Bivins House

“He could feel the presence before he saw it”

Mary Elizabeth was born on February 12, 1861, & Lee Bivins was born on October 7, 1862, in Farmington, a small settlement south of Sherman, in Grayson County, Texas. His father, who came to Texas from Indiana in 1854, ranched, ran a mercantile store, and operated the county's first mill. Bivins showed an early interest in cattle raising and as a boy, he often collected doggies from neighbours, brought them home, and hand-fed them. Before he was twenty he had a sizable cattle herd and had established two general stores in Sherman. On August 18, 1882, he married his childhood sweetheart, Mary Gilbert. They had two daughters and two sons; both daughters died in childhood.

In 1905 Lee & Mary Bivins moved to Amarillo and constructed this three-story beautiful home. This home is a founding part of Amarillo's history.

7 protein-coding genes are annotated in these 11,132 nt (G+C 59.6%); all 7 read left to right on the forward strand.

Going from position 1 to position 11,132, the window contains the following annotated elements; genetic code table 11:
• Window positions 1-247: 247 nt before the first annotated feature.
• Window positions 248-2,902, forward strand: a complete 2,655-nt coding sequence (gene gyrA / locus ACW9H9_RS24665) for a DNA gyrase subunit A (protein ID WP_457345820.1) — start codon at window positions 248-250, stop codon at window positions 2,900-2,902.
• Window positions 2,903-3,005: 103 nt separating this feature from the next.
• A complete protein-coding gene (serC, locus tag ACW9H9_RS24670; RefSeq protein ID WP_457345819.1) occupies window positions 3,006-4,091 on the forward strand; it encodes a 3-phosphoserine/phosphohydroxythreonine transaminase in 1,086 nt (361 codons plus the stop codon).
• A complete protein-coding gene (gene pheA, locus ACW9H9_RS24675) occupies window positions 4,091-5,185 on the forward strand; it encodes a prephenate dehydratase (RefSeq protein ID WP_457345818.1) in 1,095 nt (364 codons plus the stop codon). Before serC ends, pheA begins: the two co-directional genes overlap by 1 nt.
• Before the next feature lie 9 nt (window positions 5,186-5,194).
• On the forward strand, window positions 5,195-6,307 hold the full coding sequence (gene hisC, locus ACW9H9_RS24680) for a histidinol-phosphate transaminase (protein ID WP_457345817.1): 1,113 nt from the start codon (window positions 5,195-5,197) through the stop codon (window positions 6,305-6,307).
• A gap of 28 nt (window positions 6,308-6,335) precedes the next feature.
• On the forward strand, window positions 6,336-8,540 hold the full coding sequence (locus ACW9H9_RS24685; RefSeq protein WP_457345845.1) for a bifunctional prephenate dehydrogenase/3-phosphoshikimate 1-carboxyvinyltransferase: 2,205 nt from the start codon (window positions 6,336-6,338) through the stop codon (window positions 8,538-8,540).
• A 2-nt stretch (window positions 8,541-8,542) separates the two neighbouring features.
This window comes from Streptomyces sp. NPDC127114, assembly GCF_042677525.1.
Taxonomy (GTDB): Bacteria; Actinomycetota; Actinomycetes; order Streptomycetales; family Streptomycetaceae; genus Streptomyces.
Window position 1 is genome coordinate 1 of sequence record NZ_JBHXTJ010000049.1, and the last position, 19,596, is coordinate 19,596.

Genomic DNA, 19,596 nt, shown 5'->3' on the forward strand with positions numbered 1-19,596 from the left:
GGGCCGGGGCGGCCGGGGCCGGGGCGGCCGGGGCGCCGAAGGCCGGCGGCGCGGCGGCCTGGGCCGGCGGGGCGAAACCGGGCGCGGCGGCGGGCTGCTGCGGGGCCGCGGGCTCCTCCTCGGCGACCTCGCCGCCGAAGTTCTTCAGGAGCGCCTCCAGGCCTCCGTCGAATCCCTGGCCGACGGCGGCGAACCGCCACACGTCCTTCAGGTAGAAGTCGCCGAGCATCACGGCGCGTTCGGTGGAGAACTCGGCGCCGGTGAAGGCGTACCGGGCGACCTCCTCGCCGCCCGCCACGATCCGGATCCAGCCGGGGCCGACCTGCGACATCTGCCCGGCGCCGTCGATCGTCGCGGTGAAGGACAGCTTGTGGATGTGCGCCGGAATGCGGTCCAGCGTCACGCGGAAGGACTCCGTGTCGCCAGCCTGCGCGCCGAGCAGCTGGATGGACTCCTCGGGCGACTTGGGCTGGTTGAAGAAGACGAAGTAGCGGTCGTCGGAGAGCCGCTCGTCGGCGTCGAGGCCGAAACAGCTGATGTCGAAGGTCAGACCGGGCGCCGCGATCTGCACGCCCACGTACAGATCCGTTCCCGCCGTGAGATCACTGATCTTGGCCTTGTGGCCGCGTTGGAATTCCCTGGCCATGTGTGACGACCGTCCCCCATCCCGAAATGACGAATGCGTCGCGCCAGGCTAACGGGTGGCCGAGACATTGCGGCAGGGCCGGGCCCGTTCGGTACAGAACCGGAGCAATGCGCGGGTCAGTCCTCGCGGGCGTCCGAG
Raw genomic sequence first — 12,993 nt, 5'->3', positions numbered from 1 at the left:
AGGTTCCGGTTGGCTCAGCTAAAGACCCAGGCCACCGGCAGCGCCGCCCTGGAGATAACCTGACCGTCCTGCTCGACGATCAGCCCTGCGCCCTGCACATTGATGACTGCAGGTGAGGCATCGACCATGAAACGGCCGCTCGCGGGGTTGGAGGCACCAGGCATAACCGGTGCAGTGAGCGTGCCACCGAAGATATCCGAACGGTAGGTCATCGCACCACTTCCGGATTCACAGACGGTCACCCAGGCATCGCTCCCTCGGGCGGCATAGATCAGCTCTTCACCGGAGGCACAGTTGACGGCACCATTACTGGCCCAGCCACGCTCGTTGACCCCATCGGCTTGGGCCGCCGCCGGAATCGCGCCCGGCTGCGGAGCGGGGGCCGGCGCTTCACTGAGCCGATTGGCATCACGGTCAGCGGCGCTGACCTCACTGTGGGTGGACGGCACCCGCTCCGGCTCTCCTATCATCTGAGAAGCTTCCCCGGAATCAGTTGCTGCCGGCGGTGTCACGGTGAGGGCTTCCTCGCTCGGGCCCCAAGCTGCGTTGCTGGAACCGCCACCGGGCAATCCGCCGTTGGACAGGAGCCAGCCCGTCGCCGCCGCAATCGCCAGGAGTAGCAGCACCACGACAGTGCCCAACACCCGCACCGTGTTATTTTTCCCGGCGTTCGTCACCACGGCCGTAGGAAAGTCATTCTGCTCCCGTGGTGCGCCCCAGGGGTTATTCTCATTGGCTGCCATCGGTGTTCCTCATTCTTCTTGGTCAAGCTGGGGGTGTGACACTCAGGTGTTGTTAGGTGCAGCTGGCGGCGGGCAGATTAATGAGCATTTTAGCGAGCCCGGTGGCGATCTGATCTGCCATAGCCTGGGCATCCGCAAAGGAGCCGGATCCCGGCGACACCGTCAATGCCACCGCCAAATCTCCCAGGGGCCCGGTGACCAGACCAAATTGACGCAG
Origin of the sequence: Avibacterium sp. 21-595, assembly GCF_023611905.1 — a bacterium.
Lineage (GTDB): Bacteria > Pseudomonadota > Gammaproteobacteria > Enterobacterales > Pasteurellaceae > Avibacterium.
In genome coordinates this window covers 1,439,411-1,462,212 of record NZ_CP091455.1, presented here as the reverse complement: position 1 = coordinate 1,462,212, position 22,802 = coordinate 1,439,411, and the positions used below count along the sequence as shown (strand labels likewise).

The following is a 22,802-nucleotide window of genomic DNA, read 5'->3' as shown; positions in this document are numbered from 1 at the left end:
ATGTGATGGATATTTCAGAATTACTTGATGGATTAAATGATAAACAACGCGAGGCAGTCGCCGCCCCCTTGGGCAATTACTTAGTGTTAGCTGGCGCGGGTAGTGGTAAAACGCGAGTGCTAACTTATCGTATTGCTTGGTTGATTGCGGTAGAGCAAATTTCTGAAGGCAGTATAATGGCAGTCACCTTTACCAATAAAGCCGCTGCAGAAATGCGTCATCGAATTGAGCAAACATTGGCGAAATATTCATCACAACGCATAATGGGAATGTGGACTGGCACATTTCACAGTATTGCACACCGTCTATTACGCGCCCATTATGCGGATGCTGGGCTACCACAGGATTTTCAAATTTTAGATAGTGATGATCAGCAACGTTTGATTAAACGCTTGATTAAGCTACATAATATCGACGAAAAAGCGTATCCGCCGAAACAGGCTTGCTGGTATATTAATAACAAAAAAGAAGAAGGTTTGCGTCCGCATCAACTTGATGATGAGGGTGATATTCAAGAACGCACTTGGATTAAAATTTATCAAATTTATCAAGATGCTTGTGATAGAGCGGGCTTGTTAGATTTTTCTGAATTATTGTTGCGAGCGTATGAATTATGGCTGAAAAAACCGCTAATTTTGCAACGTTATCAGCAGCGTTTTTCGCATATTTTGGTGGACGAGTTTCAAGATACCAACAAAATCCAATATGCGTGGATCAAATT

Bivins died due to a heart attack on January 17, 1929. He was buried in the Llano Cemetery in Amarillo. Leaving his widow to live in the home until her passing in 1951. She then gave the city the house when it became the library and is now the Chamber of Commerce and Center City.  Until now, it was just a normal story of a successful family, but from here, the story of the footsteps began. It is said that their housekeeper died while serving them. Many people heard footsteps coming from the back hallway when it was dark and no one was there. The hallway was frequently used by their housekeeper. Others have smelled bacon, but the kitchen would  not be in  use.  It was said that there was a spirit. So one wonders how long she would feel the need to serve the ones in the home.  One lady that worked in the home later stated this, "I worked downstairs as an intern in the offices there.  Just like any other day, me and my friend were there working late when we started to hear the footsteps on the floor above us, then the elevator starts its way down to our floor. Suddenly the doors opened and there was no one there. The elevator was empty! I had heard that Mrs. Bivins haunted the home...I never worked late after that!"

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